Education

15 States Cutting Current Budgets, Study Finds

By J.r. Sirkin — June 20, 2019 1 min read

Fourteen states have cut their fiscal 1986 budgets to avert year-end deficits, including several that reduced spending for education, according to a joint report by the National Governors’ Association and the National Association of State Budget Officers.

A 15th state, Louisiana, is expected to announce huge cuts early next month, according to a NASBO official.

Many of the states that have reduced their budgets did so early in the fiscal year, including Arkansas, Colorado, Idaho, Iowa, Nebraska, and Oklahoma. (See Education Week, Nov. 20, 1985.)

Others, however, approved the cuts only recently. Among those states are Hawaii, Minnesota, Mississippi, Montana, South Carolina, Utah, Vermont, and Wisconsin.

Minnesota and Wisconsin made the largest reported reductions, cutting their fiscal 1986-87 budgets by $357 million and $247 million, respectively. Both states operate on biennial budgets.

In most states, the cuts have been applied across-the-board, as in Oklahoma, where Gov. George Nigh, a Democrat, ordered a 4.5 percent cut this year, hoping to halve an anticipated 9 percent fiscal 1986 shortfall.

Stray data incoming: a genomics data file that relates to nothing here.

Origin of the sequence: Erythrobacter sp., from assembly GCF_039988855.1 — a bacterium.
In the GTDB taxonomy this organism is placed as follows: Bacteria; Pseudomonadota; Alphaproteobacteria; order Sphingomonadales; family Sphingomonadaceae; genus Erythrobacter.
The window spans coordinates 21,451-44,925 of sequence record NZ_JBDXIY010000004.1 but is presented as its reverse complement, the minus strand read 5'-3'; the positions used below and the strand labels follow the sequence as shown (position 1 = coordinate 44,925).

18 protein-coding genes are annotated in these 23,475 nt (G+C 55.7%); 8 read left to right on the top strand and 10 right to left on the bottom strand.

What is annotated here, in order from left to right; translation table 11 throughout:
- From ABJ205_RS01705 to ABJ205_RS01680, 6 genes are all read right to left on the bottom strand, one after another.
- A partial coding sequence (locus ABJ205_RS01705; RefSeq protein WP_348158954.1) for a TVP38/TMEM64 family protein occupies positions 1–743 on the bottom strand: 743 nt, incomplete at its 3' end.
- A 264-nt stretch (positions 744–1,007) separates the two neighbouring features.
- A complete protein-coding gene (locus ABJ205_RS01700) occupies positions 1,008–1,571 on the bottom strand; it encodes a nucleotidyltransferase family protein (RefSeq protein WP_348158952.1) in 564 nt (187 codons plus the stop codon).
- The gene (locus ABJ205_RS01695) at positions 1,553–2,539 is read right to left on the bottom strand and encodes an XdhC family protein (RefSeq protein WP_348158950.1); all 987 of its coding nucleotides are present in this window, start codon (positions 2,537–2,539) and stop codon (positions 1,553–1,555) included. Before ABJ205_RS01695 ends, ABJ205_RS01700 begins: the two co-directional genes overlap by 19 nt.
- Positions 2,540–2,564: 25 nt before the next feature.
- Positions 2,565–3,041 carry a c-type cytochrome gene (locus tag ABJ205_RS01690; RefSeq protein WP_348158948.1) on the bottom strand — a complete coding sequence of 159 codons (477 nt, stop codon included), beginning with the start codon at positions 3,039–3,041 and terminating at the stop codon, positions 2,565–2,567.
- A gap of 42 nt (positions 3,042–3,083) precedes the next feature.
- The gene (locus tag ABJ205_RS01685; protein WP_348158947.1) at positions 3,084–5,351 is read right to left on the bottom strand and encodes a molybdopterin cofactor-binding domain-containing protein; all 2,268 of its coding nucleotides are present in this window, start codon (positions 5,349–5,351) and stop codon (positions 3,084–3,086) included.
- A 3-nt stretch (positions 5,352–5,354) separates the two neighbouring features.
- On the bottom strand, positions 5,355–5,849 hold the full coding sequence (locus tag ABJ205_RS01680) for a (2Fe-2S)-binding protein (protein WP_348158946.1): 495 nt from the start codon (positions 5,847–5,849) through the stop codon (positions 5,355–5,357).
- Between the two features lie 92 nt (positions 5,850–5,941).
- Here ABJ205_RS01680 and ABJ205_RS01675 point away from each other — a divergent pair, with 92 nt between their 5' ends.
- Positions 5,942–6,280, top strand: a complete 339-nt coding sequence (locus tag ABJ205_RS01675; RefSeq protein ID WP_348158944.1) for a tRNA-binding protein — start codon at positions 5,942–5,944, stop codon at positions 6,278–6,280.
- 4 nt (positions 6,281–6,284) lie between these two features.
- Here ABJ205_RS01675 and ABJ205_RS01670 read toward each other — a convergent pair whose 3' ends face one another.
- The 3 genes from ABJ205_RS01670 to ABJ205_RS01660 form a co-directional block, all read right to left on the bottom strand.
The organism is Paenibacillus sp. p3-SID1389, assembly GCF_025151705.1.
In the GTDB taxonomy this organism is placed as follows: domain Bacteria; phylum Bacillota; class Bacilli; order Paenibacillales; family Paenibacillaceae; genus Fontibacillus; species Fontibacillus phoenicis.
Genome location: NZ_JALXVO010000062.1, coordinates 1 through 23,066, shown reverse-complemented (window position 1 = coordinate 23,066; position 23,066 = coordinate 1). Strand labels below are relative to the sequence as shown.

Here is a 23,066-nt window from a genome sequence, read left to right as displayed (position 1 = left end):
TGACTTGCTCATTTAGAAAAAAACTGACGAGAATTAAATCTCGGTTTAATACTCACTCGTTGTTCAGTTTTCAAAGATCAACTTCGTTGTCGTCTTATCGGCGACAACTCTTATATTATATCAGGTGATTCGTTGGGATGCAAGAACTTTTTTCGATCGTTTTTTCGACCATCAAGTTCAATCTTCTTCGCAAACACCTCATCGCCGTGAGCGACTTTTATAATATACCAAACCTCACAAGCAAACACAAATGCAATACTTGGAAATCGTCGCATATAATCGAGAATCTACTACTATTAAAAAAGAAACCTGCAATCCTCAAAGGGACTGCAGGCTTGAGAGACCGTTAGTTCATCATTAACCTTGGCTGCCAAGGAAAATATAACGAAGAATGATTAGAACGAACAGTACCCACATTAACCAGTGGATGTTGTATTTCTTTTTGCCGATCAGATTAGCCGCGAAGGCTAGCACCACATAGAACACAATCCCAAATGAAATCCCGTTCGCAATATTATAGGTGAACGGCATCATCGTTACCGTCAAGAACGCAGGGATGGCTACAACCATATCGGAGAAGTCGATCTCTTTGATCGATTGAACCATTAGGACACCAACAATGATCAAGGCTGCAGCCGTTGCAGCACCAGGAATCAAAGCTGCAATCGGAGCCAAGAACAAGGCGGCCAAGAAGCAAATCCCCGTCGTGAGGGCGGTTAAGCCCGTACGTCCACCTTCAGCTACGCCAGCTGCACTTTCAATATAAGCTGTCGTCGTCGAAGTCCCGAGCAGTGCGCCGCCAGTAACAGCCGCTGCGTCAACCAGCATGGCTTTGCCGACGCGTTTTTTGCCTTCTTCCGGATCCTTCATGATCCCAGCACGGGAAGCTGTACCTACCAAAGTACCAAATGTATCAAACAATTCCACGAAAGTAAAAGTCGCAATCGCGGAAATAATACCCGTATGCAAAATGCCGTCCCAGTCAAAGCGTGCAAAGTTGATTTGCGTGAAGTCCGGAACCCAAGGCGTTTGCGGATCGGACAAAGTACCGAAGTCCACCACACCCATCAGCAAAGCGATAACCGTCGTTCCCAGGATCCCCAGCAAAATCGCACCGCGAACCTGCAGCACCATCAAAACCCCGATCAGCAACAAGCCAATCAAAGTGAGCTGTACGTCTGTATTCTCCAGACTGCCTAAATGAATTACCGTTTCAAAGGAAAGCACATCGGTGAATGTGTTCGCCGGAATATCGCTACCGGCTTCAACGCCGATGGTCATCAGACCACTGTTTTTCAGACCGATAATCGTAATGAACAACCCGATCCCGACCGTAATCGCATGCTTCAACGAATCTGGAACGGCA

In most states, K-12 education is the single largest line item in the state budget, and would thus assume the brunt of across-the-board cuts.

Other states, such as Mississippi, have made selective cuts, in some cases exempting education.

Mississippi, which cut $47.4 million in November, trimmed another $25.5 million in January and imposed a hiring and promotion freeze for state employees.

NASBO and the N.G.A. attribute the budget reductions to a “lackluster 1985 economic performance that has led to sagging state revenues” and to “uncertainty over the impact of the Gramm-Rudman-Hollings deficit reduction law on state budgets.”

Most of the cuts have occurred in energy-producing states and farm states, which have been particularly hard hit by changes in the economy.

But according to Gerald Miller, the NASBO executive director, many states are also reporting “weak sales-tax collections,” an indicator of more widespread economic troubles.

“The states do not share one monolithic economy. Rather, each has a distinctive economy that determines its fiscal health,” Miller said.

“However, if economic performance continues to stagnate, many states will be repeating the belt-tightening scenario of the 1981-82 recession years,” he said.

A version of this article appeared in the February 19, 1986 edition of Education Week

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